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- Tuesday, 01 March 2016 17:49 | Written by Matthias Tesi Baur
1. You are managing the restaurant Hunan in Pimlico London. Please tell me a bit more about you, what do you do in the restaurant?
Michael Peng: I'm first generation British born Chinese to Taiwanese immigrant parents. My parents settled in the UK during the early 70's and opened Hunan in 1982 with dad in the kitchen and my mother front of house. As children, my sister and I were always roped into helping out in the business whether it be in kitchens or on the floor. Back in the day my father had yet to grasp child labour laws! Looking back it put us in good stead and a work ethic was drilled into us at a young age.
The restaurant business can be a tough place and we grew up with all its ups and downs. Fires, fights, near bankruptcy, we have experienced it all. We have also met along the way some brilliant chefs, waiters and managers. But it's the level of customer loyalty that drives me and continues to astound.
It has been a journey which encapsulates life, in many respects it's really life mimicking art. Although he "retired" 10 years ago my father still comes in every day to "look after the kitchen" and also keep an eye on everything else.
I'm responsible for front of house and run the restaurant very much in the same mould as my parents did 34 years ago.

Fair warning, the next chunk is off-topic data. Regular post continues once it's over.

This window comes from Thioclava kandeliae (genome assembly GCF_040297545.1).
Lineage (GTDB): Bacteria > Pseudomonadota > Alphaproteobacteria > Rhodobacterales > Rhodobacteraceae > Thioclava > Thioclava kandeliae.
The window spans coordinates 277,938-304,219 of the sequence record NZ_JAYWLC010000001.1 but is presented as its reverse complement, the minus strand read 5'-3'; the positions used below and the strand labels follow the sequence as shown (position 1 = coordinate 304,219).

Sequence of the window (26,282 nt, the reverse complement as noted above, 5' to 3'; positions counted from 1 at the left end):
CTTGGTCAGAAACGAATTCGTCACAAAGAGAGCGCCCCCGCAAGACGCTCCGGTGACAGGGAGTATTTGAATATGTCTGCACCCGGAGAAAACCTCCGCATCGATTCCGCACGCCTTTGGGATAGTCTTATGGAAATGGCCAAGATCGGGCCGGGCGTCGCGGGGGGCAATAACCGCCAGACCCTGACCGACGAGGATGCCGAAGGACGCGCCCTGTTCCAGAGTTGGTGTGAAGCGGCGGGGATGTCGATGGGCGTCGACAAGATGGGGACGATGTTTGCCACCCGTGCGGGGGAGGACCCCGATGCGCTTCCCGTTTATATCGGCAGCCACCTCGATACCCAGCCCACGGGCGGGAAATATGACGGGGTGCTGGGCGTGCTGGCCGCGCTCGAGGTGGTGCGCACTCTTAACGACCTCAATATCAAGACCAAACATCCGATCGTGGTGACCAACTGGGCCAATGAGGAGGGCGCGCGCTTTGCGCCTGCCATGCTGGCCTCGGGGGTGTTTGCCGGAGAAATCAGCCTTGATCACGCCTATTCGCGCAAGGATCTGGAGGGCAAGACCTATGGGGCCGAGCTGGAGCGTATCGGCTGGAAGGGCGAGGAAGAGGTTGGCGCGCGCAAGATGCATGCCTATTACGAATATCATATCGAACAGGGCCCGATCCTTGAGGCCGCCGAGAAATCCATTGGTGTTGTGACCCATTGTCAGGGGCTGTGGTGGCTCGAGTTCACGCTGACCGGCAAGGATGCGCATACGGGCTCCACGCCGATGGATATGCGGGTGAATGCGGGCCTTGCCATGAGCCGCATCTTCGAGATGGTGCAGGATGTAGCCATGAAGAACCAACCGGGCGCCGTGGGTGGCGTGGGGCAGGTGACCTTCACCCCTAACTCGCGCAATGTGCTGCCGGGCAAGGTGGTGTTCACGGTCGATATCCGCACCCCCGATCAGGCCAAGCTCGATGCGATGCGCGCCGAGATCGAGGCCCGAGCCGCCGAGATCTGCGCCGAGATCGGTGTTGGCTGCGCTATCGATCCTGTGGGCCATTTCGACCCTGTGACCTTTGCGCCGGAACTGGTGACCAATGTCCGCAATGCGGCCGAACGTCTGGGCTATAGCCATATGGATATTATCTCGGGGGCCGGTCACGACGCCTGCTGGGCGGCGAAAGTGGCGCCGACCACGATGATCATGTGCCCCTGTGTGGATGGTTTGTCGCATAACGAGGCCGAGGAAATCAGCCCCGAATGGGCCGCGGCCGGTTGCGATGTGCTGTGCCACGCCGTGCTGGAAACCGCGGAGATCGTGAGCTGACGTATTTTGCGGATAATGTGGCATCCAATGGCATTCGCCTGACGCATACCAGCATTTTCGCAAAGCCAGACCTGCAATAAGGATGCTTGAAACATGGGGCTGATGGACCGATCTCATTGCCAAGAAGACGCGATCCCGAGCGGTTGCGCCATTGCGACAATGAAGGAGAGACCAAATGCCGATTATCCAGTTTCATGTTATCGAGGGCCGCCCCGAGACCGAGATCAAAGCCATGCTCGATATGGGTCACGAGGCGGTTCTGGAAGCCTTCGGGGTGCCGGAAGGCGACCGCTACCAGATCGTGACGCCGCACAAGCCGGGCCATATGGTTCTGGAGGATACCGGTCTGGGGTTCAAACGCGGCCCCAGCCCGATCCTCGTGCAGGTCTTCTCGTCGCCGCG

2. Nearly everyone knows Chinese cuisine but nearly nobody knows the cultural background with its deep insight. Can you tell me more about Chinese cuisine?
Michael Peng: Food and Chinese culture go hand in hand. I'm not an expert in the different Chinese cuisines (I believe there are 8), dad would be best versed in that area. But I know that the Chinese live to eat. Food permeates through all aspects of life and transcends to the afterlife as well. Food is often the main offering in Taoist and Buddhist temples.
When you are invited into someone's house, it's always "hello nice to meet you" followed by "have you eaten?" Even if you say "yes" the host will still bring out lots of pre cut fruit, tea and snacks.
3. London as a culinary destination has changed in the last years. Where will the restaurant scene of London be in five years?
Michael Peng: With ever increasing rents especially in central London I hope the culinary scene in London remains a place where ordinary Londoners can continue to dine in. I hope the influx of casual eateries will continue. People should be able to dine out more often and at different levels.
4. What's your favourite dish and why?
Michael Peng: If you are talking about a dish from the restaurant then it would be crispy garlic chilli beans. They are very moorish, perfect with a glass of Riesling or an ice cold beer.
If it's something I ate recently it would have be shredded turkey rice I had in a night market (Chiayi, Taiwan). Steamed local rice topped with finely shredded turkey served with lashings of turkey oil and a pickled radish.
5. What does good food mean to you?
Michael Peng: Good ingredients prepared with some love and attention by someone who knows what they are doing!